A Charlotte Mason Education, Books/Wide Reading, Homeschooling, Imagination, Living Books, Parenthood, Philosophy
Comments 6

The Imagination by Lori Lawing

Up into the cherry tree 

Who should climb but little me? 

I held the trunk with both my hands 

And looked abroad on foreign lands…

 

If I could find a higher tree 

Farther and farther I should see, 

To where the grown-up river slips          

Into the sea among the ships, 

 

To where the roads on either hand 

Lead onward into fairy land, 

Where all the children dine at five, 

And all the playthings come alive.

 

 

In “Foreign Lands” from A Child’s Garden of Verses, Robert Louis Stevenson paints a picture for us bigger people of just what is happening in the mind of the child who climbs that tree.  What’s he doing up there?

He’s looking.  He’s imagining.

My heart swells when I recall the early years with my children.  Stevenson is brilliant.  In his poetry he captures the beauty of childhood in verse:  the playfulness, the youthfulness, the imagination.  But he does more.  For the mother who reads it aloud, he instructs:   Listen, gentle Mother, this is how your little one thinks; this is how she plays.

Shhh.   She’s imagining.

 

 

 

 

I saw you toss the kites on high  

And blow the birds about the sky;  

And all around I heard you pass,  

Like ladies’ skirts across the grass—  

  O wind, a-blowing all day long,           

  O wind, that sings so loud a song!…

 

O you that are so strong and cold,  

O blower, are you young or old?  

Are you a beast of field and tree,   

Or just a stronger child than me?  

  O wind, a-blowing all day long,  

  O wind, that sings so loud a song.

Whether they “built a ship upon the stairs/All made of the back-bedroom chairs” from “A Good Play” or in the sick bed he is the “…giant great and still/ That sits upon the pillow-hill…” from the pleasant “Land of Counterpane,” children’s imaginations are wildly vivid.

Ted Jacobs has produced “A Child’s Garden of Songs: The Poetry of Robert Louis Stevenson in Song.”  Beautiful!  (See the following for a sampling of this CD: http://www.amazon.com/gp/recsradio/radio/B00000HZEB/ref=pd_krex_listen_dp_img?ie=UTF8&refTagSuffix=dp_img )

 

Years ago we played that tape every time we piled into the van.  These days I am not the only one controlling the music selections.  My teens in my van do.  So I assumed we were long past the song version of Stevenson’s poetry.  Recently they pulled out that old cassette, popped it in and said, “Mom you have to play this for the younger ones.  They’re missing out.  They’re not getting the education you gave us!”

Charlotte Mason, implores us to feed the child’s imaginations with a living education:  “The food of mind, a daily bread as necessary as that of body, is precisely those ‘mental pictures or ideas’ which imagination produces; and for this reason, children must have the mind-stuff which they can transmute into such pictures or ideas; nothing external serves the purpose.” (“The Imagination in Childhood” by Charlotte Mason, The Parents Review, Volume 27, no. 3, March 1916, pgs. 202-207. See  http://amblesideonline.org/PR/PR27p202ImaginationinChildhood.shtml)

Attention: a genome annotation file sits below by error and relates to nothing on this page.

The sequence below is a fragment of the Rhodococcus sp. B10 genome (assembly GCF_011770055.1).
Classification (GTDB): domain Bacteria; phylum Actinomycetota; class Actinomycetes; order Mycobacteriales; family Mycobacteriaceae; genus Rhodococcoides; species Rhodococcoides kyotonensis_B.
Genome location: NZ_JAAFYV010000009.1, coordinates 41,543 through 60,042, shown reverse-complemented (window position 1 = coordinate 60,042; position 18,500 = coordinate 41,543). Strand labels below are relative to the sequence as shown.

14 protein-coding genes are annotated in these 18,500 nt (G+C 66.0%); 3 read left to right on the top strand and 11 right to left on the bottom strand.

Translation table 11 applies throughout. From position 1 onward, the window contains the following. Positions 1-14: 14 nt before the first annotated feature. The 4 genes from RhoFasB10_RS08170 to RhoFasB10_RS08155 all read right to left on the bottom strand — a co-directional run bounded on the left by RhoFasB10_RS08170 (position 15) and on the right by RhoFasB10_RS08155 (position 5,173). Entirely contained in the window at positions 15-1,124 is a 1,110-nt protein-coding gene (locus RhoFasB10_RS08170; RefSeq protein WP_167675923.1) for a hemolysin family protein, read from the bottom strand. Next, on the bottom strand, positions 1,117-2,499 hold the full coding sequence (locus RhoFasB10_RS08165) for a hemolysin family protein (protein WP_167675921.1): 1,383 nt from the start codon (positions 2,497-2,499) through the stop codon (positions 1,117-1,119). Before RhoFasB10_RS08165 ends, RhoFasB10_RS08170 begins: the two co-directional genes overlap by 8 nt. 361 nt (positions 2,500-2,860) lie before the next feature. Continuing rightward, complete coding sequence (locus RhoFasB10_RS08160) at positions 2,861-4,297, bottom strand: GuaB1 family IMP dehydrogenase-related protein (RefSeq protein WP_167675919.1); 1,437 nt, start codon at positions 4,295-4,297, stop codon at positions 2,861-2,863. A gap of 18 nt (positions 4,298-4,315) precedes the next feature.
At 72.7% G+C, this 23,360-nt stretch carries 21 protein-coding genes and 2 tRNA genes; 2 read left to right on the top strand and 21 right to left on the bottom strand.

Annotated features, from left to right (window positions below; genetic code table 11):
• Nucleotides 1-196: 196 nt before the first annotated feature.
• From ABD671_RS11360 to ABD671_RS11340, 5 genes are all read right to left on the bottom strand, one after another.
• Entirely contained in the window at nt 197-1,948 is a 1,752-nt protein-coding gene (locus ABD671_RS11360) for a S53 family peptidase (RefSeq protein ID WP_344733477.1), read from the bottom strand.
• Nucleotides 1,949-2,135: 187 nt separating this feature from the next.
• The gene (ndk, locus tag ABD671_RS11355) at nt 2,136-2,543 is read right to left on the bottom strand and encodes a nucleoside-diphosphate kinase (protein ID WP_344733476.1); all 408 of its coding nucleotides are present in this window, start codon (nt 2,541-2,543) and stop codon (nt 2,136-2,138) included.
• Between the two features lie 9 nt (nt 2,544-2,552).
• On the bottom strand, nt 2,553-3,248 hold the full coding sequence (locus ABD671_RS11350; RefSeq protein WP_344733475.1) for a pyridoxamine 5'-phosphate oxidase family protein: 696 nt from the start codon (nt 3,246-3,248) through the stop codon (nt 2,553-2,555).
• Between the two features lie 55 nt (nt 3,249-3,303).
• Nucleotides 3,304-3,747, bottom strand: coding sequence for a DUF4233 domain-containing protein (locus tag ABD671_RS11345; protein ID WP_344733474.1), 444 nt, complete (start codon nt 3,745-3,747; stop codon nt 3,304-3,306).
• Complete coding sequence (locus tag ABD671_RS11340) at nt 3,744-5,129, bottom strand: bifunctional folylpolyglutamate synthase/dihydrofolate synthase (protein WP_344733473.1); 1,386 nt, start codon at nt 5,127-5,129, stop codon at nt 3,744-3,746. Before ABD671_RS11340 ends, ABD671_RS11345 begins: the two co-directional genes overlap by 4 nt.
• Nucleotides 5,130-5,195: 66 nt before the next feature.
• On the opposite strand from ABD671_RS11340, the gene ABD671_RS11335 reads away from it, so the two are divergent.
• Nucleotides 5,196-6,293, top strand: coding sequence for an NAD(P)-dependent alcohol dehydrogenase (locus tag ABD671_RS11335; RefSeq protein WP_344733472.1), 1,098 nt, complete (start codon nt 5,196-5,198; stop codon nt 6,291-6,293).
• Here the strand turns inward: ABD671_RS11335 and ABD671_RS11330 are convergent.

That’s why Charlotte Mason puts forth an education in the way she does.  To her, feeding the imagination is imperative, life and death.  Mason continues: “I am not bold enough to say with Mr. Chesterton, ‘Hans Anderson or Hell,’ but I do venture to say that the mind which does not feed on poetry, history, fiction, travel, all the treasures that are bound up in books, on pictures, on the beauty of a sunset or a flower, such a mind may be acute and alert, but it does not dwell in heavenly places.”

Mason sees cultivating the imagination as “feeding a spiritual hunger”:  “The village school child who tells how ‘the heavens opened and out popped an angel’ had used that power to produce mental pictures which we call imagination or genius or original thought; and without such exercise of the power we possess, no religion, true or false, can exist. We must be able to see those things which are invisible, or how can we lift up our eyes to God? Imagination is, like faith, the evidence of things not seen; indeed, is not faith the supreme effort of imagination wherein she stretches her wings, compels her powers to produce mental pictures, or ideas, of the things eternal?

Mason has an advocate in Anthony Esolen, Professor of English at Providence College.  He bemoans the plight of childhood today in his new book, Ten Ways to Destroy the Imagination of Your Child:  

 

 

Writes Esolen: “In the old days, let’s say in a one-room school house, you could easily pick out which young lad or lass was blessed with a mischievous eye and a lively mind.  They were the ones hanging upside down from a couple of planks nailed up to a tree in the schoolyard, or sticking bubble gum on the radiator, or reading Ivanhoe.  So you got them a few more planks and a bucket of nails, or a paddle to the rear end, or Waverly.  They could be dealt with.  But the bigger the school, the more dangerous and upsetting a single act of imagination can be.”[i]